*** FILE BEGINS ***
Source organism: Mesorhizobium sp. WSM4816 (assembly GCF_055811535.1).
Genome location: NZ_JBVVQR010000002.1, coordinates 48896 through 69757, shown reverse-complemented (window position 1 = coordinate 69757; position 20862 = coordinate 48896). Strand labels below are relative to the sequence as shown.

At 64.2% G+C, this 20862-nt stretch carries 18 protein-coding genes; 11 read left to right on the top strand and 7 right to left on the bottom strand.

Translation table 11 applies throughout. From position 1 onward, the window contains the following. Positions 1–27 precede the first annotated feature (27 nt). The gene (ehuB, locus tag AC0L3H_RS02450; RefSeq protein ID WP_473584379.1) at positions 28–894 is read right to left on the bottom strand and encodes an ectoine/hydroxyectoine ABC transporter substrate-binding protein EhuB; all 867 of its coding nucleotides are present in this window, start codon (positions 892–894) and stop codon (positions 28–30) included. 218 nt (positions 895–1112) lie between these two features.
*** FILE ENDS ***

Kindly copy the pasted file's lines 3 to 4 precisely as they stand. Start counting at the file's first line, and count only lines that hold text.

At 64.2% G+C, this 20862-nt stretch carries 18 protein-coding genes; 11 read left to right on the top strand and 7 right to left on the bottom strand.

Translation table 11 applies throughout. From position 1 onward, the window contains the following. Positions 1–27 precede the first annotated feature (27 nt). The gene (ehuB, locus tag AC0L3H_RS02450; RefSeq protein ID WP_473584379.1) at positions 28–894 is read right to left on the bottom strand and encodes an ectoine/hydroxyectoine ABC transporter substrate-binding protein EhuB; all 867 of its coding nucleotides are present in this window, start codon (positions 892–894) and stop codon (positions 28–30) included. 218 nt (positions 895–1112) lie between these two features.